Implications for GPs
Good BP control for patients with diabetes is important for reducing the risk of micro- and macrovascular complications.

Although some of these patients may have comorbid indications for RAS blockers, such as heart failure or chronic kidney disease with proteinuria, for most, lowering their BP is more important than any concern regarding which drug to choose.

This may be particularly useful to note when patients return with side-effects or difficulties taking their medication.

BMJ 2016; 352: i438


SSRIs and SNRIs are commonly prescribed antidepressants, but they are not without side-effects and possible harm.

Study design
The researchers conducted a systematic review and meta-analysis, covering 70 trials with a total of 18,526 patients. The authors aimed to access as much patient data as possible, using clinical study reports, individual patient narratives and listings of individual adverse events.

Key findings
Some serious harm events were only found within individual patient listings or narratives in appendices.

Summary trial reports did not contain information regarding all of the adverse events that occurred. There were also errors in some study designs, potentially leading to under-reporting of serious harm.

ORs were calculated using the data extracted. There was no significant difference in suicidality or mortality in adult patients, although there was an increase in aggression and akathisia, but an increased suicidality risk for children and adolescents was confirmed.

The ORs for adults were 0.81 for suicidality, 1.09 for aggression and 2.00 for akathisia. For children and adolescents, the corresponding values were 2.39, 2.79 and 2.15. There were no child or adolescent deaths.

Implications for GPs
Patients have a right to be informed about the possibility of side-effects with prescribed medication, but unfortunately, we cannot always rely on the original trials to provide reliable data.

This study confirms the potential harmful side-effects of antidepressants in children and young people (see box 1). GPs should consider the level of support available and monitor patients carefully for any side-effects.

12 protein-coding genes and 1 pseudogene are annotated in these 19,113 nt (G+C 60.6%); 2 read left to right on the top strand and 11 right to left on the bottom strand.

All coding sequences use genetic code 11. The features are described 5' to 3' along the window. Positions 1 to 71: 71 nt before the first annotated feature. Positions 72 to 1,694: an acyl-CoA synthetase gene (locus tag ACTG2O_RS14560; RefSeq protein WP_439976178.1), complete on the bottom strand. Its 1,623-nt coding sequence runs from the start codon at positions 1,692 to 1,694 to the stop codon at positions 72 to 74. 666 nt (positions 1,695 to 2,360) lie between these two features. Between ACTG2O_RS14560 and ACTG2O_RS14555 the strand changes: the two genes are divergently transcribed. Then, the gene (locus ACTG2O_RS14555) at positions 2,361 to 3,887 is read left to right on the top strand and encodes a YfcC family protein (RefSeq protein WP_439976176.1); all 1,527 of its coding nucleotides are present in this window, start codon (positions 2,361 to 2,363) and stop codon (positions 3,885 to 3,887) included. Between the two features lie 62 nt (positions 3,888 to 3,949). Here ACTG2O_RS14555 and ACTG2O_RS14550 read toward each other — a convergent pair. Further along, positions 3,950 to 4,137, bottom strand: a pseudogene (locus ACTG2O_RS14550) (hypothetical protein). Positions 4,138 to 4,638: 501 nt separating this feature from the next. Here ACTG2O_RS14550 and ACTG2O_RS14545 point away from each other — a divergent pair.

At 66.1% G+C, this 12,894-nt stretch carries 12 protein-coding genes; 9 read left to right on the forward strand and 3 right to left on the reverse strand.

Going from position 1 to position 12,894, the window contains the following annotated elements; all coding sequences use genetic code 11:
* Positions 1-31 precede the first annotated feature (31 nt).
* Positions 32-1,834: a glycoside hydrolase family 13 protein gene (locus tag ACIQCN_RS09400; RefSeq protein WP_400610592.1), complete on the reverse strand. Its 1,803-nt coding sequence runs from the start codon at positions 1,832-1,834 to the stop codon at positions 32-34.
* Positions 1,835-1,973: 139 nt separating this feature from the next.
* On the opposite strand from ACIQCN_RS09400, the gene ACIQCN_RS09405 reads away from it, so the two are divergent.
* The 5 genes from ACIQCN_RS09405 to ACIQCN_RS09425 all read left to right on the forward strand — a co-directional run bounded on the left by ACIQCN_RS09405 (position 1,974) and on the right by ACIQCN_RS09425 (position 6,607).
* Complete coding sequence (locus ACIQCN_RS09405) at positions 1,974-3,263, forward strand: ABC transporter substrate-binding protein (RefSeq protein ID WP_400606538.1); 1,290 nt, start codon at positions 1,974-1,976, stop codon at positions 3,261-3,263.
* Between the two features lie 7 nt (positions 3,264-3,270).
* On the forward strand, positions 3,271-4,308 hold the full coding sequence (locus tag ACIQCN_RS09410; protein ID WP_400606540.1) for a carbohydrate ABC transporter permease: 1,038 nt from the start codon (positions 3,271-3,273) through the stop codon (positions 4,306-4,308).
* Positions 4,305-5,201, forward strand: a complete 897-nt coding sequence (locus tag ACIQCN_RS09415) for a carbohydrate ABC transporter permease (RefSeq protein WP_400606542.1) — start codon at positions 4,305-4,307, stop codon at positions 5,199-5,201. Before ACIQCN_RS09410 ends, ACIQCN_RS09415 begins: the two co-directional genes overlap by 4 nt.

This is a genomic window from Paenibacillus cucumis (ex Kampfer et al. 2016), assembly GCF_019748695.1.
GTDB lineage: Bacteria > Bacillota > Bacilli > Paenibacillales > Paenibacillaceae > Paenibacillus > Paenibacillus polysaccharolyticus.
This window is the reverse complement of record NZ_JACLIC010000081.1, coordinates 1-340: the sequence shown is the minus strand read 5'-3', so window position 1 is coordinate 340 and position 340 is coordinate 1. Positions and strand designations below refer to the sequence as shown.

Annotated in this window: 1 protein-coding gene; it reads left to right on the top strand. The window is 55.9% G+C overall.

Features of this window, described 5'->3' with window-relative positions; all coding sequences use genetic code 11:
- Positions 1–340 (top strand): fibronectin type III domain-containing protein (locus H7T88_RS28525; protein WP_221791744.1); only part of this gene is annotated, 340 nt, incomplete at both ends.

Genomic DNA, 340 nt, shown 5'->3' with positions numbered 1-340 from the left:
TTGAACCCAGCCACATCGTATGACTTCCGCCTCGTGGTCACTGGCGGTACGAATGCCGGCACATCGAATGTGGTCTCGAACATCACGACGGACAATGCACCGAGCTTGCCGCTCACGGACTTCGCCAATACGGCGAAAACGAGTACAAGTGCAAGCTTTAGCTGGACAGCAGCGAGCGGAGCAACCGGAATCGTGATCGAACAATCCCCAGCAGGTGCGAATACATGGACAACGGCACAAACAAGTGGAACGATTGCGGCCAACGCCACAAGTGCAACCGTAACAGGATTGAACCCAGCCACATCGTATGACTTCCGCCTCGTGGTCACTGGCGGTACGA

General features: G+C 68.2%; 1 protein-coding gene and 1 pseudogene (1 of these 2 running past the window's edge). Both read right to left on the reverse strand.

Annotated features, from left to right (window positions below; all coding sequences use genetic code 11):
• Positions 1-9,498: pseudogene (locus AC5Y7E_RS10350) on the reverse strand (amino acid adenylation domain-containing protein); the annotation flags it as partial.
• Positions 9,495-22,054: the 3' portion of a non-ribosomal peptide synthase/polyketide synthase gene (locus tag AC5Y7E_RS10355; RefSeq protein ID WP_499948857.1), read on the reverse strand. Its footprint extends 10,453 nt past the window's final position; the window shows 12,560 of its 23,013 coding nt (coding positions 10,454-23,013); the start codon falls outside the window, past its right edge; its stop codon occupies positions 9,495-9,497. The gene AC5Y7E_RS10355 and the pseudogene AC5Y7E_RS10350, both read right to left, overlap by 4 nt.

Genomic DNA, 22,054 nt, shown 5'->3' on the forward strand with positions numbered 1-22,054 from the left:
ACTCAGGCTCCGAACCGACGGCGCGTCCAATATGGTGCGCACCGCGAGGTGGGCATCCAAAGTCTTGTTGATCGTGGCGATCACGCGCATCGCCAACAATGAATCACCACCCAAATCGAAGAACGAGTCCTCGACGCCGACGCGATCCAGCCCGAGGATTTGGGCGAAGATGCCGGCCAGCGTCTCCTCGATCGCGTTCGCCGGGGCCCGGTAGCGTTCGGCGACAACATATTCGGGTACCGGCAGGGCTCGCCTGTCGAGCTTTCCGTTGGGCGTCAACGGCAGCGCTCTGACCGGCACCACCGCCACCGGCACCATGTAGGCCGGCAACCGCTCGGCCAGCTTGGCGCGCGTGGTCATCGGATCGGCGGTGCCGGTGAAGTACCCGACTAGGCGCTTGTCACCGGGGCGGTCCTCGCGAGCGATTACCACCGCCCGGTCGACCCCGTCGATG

BMJ 2016; 352: i65

Box 1 SSRIs and SNRIs

Authors’ findings and recommendations

  • 'Despite all the limitations we identified in the trials and in the clinical study reports, we found a doubling of both suicidality and aggression in children and adolescents.’
  • ‘Minimal use of antidepressants in children, adolescents and young adults, as the serious harms seem to be greater, and as their effect seems to be below what is clinically relevant.’
  • ‘Alternative treatments, such as exercise or psychotherapy, may have some benefit and could be considered, although psychotherapy trials also suffer from publication bias.’


TNF inhibitors are commonly used to treat rheumatoid arthritis (RA) and other inflammatory conditions.

Some concerns have been raised regarding a possible increased risk of cancer with these treatments, in particular, non-melanoma skin cancer (NMSC).

This study gives evidence for an increased risk of squamous cell carcinoma (SCC), but the main findings are an increased risk of basal cell carcinoma (BCC) and SCC for all patients with RA, even if they have not been treated with TNF inhibitors, suggesting that it is having the disease itself which most increases the risk.

Study design
Patients in Sweden with RA were identified from national registers and separated into two groups, biologics naive or starting TNF inhibitors within a defined period.

These groups were matched with general population comparator cohorts and compared for incidence of BCC or SCC (in situ or invasive), using Cox regression to produce hazard ratios.

Key findings
Patients with RA who are naive to biologics are at a 20% increased risk of developing BCC and a near double risk of developing SCC, compared with the general population.

When treated with TNF inhibitors, their risk of SCC rises by a further 30%, but there is no significant rise in the risk of BCC.

Implications for GPs
Patients need to be informed and reminded of their risk of NMSC, and given sensible skincare advice. GPs should consider a possible diagnosis of BCC/SCC when patients with RA present with new skin lesions.

BMJ 2016; 352: i262